What do we know about consumers’ ontological security in disaster scenarios?

Rayan Fawaz*, Stéphane Bourliataux-Lajoinie, Anna Rößner, Shintaro Okazaki

*Corresponding author for this work

Research output: Contribution to journalArticlepeer-review

2 Citations (Scopus)
76 Downloads (Pure)

Abstract

While prior consumer studies have adopted various theoretical perspectives to explain individuals' reactions to disasters, scant attention has been paid to the role of ontological security in shaping those responses. This study attempts to fill this knowledge gap by qualitatively exploring ontological security in two contexts: man-made and natural disasters. To this end, we conducted 35 focus groups in the UK, Germany, and France to address how people reacted to terrorist attacks and the COVID-19 pandemic respectively. Through thematic analysis, three themes emerged: fear versus anxiety, oneself versus others, and materialistic versus experiential purchases. Man-made disasters appear to elicit fear, concern for self, and a preference for materialistic purchases, whereas natural disasters seem to trigger anxiety, concern for others, and a preference for experiential purchases. Both types of disasters seem to evoke a desire to escape from reality. In closing, we discuss both transitory and prolonged threats to ontological security and how they shape individuals' behaviours while restoring their security.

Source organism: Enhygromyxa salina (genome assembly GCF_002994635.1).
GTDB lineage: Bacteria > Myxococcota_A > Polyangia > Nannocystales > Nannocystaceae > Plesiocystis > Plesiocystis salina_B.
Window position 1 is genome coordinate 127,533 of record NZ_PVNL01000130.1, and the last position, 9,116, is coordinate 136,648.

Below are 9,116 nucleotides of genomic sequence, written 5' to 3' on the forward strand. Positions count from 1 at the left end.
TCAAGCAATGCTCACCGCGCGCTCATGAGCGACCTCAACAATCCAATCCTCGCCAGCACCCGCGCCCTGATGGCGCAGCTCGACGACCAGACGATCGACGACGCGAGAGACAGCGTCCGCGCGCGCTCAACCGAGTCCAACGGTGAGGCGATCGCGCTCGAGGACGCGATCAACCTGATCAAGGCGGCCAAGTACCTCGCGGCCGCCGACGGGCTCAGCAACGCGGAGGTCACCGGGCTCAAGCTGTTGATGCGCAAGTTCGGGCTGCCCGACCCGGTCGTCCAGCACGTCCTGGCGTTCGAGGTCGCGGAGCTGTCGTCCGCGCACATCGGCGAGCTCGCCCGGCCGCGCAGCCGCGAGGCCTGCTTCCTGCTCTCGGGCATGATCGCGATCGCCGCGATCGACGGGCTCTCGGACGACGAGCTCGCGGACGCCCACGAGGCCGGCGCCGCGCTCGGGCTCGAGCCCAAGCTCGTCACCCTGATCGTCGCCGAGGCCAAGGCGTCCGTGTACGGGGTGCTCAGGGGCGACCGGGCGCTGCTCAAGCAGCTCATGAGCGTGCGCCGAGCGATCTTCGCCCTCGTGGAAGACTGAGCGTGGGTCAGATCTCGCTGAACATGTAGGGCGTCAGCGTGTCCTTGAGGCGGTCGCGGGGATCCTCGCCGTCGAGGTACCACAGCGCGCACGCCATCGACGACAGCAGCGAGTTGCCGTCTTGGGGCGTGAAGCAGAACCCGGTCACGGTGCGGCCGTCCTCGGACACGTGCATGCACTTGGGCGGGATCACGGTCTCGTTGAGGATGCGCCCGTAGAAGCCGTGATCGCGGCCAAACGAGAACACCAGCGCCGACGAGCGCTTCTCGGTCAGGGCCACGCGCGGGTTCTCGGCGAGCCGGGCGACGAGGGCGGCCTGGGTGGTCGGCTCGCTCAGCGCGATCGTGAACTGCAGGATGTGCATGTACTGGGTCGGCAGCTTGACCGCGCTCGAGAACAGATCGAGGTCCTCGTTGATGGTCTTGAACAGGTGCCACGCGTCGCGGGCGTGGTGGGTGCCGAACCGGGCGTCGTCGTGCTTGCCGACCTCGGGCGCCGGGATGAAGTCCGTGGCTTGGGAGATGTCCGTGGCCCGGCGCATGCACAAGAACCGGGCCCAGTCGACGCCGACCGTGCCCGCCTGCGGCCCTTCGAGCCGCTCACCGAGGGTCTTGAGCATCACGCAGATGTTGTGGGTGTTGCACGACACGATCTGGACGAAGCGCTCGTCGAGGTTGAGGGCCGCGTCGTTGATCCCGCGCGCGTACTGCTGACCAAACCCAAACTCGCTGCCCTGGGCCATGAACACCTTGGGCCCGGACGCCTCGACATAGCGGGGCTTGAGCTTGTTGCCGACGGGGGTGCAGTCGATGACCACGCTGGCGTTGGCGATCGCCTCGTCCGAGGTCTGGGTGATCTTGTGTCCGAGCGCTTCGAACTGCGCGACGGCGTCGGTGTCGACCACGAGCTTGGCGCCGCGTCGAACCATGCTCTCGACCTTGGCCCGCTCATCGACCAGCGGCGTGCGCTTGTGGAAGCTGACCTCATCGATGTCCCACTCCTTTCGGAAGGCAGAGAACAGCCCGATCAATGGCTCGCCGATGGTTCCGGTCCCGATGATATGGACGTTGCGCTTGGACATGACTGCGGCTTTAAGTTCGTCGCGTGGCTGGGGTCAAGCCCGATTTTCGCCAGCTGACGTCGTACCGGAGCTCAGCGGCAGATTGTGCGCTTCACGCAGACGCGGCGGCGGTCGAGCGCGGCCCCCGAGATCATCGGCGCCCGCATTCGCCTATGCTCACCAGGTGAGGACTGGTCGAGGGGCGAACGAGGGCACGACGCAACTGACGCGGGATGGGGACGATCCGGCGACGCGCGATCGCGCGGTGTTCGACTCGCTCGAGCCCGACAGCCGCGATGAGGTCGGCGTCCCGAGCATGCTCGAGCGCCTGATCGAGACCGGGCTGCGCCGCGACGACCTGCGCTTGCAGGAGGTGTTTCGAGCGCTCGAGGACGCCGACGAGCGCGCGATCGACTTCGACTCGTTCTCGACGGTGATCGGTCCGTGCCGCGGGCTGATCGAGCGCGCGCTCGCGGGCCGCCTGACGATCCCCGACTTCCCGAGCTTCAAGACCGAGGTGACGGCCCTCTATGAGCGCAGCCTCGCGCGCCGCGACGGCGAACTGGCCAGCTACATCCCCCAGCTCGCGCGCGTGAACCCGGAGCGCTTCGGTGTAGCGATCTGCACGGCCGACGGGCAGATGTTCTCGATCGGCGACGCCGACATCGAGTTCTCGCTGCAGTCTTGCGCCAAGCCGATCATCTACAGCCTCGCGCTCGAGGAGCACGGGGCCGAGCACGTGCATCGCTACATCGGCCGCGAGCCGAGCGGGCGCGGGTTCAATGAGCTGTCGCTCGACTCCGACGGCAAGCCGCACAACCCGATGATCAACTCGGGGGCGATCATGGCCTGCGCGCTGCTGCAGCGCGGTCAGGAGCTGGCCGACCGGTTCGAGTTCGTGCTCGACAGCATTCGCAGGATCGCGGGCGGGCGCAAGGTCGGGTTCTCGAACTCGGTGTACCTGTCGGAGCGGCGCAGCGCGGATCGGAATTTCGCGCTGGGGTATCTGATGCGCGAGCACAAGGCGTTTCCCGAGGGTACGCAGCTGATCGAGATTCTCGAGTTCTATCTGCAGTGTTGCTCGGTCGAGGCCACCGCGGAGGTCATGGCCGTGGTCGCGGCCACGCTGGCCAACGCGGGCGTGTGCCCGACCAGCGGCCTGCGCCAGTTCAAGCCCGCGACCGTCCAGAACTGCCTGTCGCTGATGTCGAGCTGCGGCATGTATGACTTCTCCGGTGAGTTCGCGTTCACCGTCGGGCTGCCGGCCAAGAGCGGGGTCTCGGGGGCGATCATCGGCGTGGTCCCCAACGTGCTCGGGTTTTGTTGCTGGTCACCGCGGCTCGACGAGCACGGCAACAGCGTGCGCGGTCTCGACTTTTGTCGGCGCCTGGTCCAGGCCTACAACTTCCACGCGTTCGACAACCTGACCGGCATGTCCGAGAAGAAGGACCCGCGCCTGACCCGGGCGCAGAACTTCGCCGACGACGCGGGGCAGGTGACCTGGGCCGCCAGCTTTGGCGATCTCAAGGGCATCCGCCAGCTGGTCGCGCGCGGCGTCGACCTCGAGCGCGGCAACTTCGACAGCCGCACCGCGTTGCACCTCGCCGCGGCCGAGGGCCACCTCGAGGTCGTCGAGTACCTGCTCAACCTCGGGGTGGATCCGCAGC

Original languageEnglish
Pages (from-to)1483-1499
Number of pages17
JournalInternational Journal Of Consumer Studies
Volume47
Issue number4
DOIs
Publication statusPublished - Jul 2023

Keywords

  • anxiety
  • consumer response
  • disasters
  • fear
  • materialistic/experiential purchases
  • ontological security

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